Why is is that, after every disappointing election, libertarians generally just grin and bear it (and tunnel a little deeper into the underground economy and counter-culture), conservatives vow to try harder next time (and win back their country for Jeezis), but lefties are forever vowing to toss their Patagonia gear into their hybrid put-puts and flee to Canada or France or some other mythical social-democratic paradise? My Facebook feed is currently speckled with progressive chums contemplating the good life in Toronto, Paris or Lilliput, about all of which they seem equally well mis-informed. This isn’t the first time, either.
Gawker captured the situation nicely with a round-up of five potential cities to which refugees from the recent dastardly Tea Party coup could consider fleeing. Kudos to Gawker for mentioning the uncomfortable truth that much of the world is a tad less lollipops-and-unicorns social-democraticky than progressives might like — less so than the U.S. in many cases. As Gawker points out of our neighbor to the north, “Well, it’s not that liberal. Prime Minister Stephen Harper is a conservative leader, after all,” and even “[t]ax-heavy, expensive Sweden is also moving into a more American style of limited-ish federal government, privatizing many formerly state-owned business to stave off economic woes.”
In fact, deprived of the huge line of credit possessed by the United States, many countries to which trendy lefties might flee have long-since started slashing state spending, freeing their economies (a bit, anyway) and turning toward Tea Party-ish smaller-government solutions.
Canada, for instance, is no longer so much the big-government contrast to the United States. Canadian federal spending topped out at over 50% of GDP back in the ’90s, after which somebody went to tap the piggy bank yet again and found nothing but moths and good wishes. Out of necessity, the old Liberal government began cutting spending well before the Conservatives came to power.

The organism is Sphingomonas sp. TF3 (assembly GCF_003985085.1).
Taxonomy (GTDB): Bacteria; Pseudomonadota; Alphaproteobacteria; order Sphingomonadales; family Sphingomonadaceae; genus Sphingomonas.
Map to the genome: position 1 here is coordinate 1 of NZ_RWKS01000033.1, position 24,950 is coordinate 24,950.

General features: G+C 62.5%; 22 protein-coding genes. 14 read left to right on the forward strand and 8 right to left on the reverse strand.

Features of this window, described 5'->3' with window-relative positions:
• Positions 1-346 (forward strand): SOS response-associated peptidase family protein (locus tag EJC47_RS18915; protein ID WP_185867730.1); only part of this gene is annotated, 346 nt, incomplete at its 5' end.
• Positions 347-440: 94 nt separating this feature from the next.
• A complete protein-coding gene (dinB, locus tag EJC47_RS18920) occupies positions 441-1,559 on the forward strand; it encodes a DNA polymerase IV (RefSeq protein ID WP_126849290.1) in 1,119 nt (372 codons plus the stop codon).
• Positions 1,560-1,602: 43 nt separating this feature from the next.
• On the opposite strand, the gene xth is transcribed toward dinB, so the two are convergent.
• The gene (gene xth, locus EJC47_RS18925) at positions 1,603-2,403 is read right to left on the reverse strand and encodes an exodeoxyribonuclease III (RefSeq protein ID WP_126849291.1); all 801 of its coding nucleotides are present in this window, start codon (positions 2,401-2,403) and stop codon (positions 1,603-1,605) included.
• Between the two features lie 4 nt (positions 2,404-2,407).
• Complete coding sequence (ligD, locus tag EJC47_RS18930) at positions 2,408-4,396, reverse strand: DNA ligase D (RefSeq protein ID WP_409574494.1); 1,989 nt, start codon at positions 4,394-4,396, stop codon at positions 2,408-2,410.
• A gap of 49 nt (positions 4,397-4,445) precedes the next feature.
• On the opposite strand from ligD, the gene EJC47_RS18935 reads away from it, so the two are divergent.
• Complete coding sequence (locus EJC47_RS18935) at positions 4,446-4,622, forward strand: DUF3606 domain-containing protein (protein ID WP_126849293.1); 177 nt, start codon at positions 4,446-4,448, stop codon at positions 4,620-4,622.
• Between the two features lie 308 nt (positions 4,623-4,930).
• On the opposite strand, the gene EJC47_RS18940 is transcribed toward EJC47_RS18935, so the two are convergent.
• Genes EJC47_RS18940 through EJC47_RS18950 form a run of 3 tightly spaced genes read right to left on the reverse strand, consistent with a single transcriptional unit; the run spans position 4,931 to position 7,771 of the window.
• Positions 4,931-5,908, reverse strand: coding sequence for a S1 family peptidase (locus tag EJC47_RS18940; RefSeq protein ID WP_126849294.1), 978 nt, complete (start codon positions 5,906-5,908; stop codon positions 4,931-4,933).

Likewise, Britain is only one of the European countries that have explicitly rejected the Obama administration’s hoary Keynesianism in favor of some sort of fiscal discipline. Sweden really is deregulating and privatizing its economy — to the point that the Christian Science Monitor says, “some believe it should be held up as a bastion of market capitalism.”
On a less-encouraging note, the French have their own problems with nativism and immigration fights. There’s no escaping the border warriors in Paris.
I’m not entirely sure what sort of Erewhon the folks on the losing side of the latest election think they’re going to find once they disembark in the imagined promised land, but it’s probably going to leave them a bit disappointed.
It’s not that the latest crop of elected officials won’t be as bad as everybody fears; the last few batches have certainly lived down to expectations, and why should things change now? But, if progressives insist on fleeing the latest electoral catastrophe (after the previous one, which they themselves brought on us) they might trouble themselves to do a little research to make sure that they won’t be greeted in their new homes by poutine-munching, Gauloises-puffing clones of the scary villains they left behind.